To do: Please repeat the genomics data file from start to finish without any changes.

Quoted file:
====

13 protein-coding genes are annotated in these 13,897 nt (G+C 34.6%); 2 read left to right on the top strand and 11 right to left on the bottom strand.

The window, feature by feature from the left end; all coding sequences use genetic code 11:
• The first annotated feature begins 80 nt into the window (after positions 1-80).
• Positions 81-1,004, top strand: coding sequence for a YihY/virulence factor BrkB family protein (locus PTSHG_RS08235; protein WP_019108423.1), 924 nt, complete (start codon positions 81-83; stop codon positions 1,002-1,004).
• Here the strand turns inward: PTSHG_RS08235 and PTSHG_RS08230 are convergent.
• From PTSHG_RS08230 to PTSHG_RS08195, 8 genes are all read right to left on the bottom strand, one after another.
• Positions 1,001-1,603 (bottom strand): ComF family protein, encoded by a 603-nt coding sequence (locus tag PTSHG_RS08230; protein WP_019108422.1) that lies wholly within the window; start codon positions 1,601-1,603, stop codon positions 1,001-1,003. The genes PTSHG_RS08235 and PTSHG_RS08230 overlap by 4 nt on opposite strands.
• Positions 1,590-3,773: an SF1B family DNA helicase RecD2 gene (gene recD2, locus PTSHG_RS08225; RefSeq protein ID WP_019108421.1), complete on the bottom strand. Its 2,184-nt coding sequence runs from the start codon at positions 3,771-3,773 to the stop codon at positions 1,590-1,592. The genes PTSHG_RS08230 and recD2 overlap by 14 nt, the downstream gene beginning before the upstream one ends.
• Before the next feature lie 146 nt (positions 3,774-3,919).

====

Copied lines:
13 protein-coding genes are annotated in these 13,897 nt (G+C 34.6%); 2 read left to right on the top strand and 11 right to left on the bottom strand.

The window, feature by feature from the left end; all coding sequences use genetic code 11:
• The first annotated feature begins 80 nt into the window (after positions 1-80).
• Positions 81-1,004, top strand: coding sequence for a YihY/virulence factor BrkB family protein (locus PTSHG_RS08235; protein WP_019108423.1), 924 nt, complete (start codon positions 81-83; stop codon positions 1,002-1,004).
• Here the strand turns inward: PTSHG_RS08235 and PTSHG_RS08230 are convergent.
• From PTSHG_RS08230 to PTSHG_RS08195, 8 genes are all read right to left on the bottom strand, one after another.
• Positions 1,001-1,603 (bottom strand): ComF family protein, encoded by a 603-nt coding sequence (locus tag PTSHG_RS08230; protein WP_019108422.1) that lies wholly within the window; start codon positions 1,601-1,603, stop codon positions 1,001-1,003. The genes PTSHG_RS08235 and PTSHG_RS08230 overlap by 4 nt on opposite strands.
• Positions 1,590-3,773: an SF1B family DNA helicase RecD2 gene (gene recD2, locus PTSHG_RS08225; RefSeq protein ID WP_019108421.1), complete on the bottom strand. Its 2,184-nt coding sequence runs from the start codon at positions 3,771-3,773 to the stop codon at positions 1,590-1,592. The genes PTSHG_RS08230 and recD2 overlap by 14 nt, the downstream gene beginning before the upstream one ends.
• Before the next feature lie 146 nt (positions 3,774-3,919).